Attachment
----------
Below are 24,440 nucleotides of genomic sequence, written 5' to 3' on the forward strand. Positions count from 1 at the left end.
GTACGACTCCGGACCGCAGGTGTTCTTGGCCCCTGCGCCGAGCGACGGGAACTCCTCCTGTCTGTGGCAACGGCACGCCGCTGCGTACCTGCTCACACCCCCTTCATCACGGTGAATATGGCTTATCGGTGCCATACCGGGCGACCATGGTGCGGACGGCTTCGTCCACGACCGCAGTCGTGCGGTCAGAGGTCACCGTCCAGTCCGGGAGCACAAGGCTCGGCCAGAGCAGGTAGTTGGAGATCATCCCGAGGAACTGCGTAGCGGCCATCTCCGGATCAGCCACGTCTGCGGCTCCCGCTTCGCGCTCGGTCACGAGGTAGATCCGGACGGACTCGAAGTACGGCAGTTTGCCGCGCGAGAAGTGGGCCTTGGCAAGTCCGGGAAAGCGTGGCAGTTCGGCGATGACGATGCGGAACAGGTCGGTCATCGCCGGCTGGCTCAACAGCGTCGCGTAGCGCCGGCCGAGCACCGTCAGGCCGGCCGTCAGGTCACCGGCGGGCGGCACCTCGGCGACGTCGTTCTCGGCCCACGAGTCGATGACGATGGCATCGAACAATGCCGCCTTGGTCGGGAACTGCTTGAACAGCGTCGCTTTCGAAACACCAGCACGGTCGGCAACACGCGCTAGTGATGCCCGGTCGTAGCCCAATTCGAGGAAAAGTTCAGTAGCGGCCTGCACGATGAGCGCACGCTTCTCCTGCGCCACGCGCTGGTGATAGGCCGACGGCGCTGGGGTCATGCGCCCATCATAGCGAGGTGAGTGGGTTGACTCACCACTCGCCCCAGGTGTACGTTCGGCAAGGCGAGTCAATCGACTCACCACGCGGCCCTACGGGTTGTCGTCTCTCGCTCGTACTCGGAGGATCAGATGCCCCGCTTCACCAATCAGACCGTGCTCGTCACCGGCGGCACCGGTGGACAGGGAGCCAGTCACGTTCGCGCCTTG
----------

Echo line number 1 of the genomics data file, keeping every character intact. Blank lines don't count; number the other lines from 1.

Below are 24,440 nucleotides of genomic sequence, written 5' to 3' on the forward strand. Positions count from 1 at the left end.